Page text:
With today (9th November) being what would be the 100th birthday of General Choi Hong Hi (regarded by many as the founder of tae kwon do), I just searched tae kwon do on Google. About 134 000 000 results, in 0.58 seconds. If the goal of General Choi was to get global exposure for this martial art, the result of this simple internet search would suggest that he succeeded, in pretty spectacular fashion.
As a practitioner of tae kwon do since the early 1990's, my personal focus and emphasis within the art has shifted as I have personally evolved. At times I have been focused on competitive success, at times the acquisition of grades at other times the application of technique for personal defence. However, through quiet reflection recently I have become increasingly aware of how little I understand about this martial art I have studied for nearly half of my life. In this I don't refer to the physical acquisition of techniques etc. More significantly I became aware of how little I understood about the intentions of those who founded the art (as for all things there is an intended purpose) and what their focus was.
As students of tae kwon do we are tasked with learning the history and theory surrounding the art. It is necessary for us to learn the dates of significant events, meanings ascribed to patterns and terminology for techniques. This factual education is important and lays the foundation for further research. It is only through further research however that one can identify the intentions and drive for the art.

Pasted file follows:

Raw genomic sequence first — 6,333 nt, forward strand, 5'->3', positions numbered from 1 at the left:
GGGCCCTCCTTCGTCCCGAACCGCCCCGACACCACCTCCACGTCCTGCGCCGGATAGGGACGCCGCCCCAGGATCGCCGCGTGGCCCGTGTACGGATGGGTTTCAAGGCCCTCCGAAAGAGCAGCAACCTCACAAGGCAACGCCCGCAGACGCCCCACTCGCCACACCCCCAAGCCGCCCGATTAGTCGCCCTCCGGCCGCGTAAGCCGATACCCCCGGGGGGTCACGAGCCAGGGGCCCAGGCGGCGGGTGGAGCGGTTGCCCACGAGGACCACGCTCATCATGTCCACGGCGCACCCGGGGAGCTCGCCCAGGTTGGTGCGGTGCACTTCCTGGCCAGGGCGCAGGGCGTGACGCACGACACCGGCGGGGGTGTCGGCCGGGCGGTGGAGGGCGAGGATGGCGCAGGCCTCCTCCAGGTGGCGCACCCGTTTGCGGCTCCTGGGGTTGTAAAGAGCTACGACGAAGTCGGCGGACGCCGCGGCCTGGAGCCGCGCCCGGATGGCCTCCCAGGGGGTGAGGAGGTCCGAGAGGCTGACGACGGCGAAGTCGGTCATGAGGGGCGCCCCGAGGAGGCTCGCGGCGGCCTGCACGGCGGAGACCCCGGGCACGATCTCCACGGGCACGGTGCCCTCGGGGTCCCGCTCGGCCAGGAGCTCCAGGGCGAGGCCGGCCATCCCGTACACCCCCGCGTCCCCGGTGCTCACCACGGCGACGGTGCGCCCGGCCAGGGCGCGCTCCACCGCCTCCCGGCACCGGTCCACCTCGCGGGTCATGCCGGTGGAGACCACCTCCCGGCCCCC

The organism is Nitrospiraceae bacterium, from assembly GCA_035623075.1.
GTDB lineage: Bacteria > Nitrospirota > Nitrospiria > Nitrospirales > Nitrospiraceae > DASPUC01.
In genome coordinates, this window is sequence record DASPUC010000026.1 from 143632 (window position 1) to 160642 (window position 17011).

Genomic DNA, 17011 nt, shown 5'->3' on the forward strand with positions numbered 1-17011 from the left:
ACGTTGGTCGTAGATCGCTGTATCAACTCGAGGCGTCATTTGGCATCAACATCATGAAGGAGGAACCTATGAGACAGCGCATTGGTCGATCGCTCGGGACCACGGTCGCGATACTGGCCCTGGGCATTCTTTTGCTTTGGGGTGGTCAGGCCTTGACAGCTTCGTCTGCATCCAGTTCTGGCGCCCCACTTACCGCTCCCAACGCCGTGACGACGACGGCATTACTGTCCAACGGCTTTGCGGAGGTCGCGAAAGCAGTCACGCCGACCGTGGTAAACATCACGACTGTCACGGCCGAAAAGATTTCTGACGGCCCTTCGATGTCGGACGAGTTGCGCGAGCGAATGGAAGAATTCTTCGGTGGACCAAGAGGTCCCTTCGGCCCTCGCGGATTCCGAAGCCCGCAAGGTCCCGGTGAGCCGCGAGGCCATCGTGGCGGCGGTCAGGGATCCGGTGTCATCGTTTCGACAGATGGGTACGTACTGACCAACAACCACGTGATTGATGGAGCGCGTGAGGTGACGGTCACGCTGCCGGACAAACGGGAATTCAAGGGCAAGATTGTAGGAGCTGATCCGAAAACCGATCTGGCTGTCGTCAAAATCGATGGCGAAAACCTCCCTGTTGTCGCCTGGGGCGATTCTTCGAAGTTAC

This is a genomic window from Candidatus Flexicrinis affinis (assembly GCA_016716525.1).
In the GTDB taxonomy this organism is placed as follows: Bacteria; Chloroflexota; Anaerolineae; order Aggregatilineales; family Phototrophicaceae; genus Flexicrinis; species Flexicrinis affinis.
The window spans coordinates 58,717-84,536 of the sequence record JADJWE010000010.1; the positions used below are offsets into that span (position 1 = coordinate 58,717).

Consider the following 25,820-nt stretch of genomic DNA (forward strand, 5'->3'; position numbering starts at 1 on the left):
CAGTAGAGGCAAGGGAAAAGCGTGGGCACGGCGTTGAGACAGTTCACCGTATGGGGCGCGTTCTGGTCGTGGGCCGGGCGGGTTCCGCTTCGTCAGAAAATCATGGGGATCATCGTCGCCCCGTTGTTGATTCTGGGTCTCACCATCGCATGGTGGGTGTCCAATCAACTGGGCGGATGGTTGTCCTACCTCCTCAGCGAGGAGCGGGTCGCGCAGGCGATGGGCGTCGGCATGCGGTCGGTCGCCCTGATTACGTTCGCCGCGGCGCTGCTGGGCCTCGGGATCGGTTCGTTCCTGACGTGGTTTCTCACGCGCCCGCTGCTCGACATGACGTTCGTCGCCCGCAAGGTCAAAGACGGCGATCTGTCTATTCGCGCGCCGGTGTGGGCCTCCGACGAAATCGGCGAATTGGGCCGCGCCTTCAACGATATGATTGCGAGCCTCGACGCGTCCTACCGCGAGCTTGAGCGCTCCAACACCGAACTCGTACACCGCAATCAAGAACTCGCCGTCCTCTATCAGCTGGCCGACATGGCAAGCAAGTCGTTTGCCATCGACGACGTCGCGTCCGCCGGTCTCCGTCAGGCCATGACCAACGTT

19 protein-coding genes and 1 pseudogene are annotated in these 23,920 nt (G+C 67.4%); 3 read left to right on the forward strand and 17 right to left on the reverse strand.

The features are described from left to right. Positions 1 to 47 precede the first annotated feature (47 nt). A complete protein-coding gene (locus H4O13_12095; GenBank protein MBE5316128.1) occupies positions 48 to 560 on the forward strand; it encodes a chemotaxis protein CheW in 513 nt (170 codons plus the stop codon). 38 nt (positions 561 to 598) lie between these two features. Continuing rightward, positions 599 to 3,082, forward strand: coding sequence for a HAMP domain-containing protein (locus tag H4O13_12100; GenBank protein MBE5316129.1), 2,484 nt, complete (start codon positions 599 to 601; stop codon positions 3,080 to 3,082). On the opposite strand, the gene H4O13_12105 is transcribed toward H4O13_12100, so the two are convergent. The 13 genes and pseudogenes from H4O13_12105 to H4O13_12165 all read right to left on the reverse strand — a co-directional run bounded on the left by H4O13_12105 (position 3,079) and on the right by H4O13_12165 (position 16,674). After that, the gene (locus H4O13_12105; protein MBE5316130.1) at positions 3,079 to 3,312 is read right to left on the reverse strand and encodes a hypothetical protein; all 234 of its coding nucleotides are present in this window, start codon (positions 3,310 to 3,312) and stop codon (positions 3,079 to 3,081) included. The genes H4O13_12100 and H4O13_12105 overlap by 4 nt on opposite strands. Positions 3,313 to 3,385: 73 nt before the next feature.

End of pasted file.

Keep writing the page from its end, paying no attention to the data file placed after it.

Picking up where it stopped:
This article is not intended to engage in a political statement concerning tae kwon do, or indeed avail itself with discussion surrounding the benefits and limitations of administrative (governing) bodies. Essentially this is as much a personal statement of intention and focus for Renegade Martial Arts, as much as it is an interpretation of the information found so far in this ongoing research.
It is without question that tae kwon do was formulated as a result of investigation and practice into other martial arts. Prior to the time of its inauguration there were various 'hard-style' kwans (schools) within Korea, practicing a equal variety of physical techniques. The name tae kwon do was agreed by a consensus of masters and politicians, aimed to unify this broad range of traditional styles. The technical foundation of tae kwon do is again unquestionably based on a unification between these traditional Korean forms, influenced by the Japanese and Chinese martial arts experience of those founding masters. Tae Kwon Do from its conception was therefore focused on unity and providing a wholeness.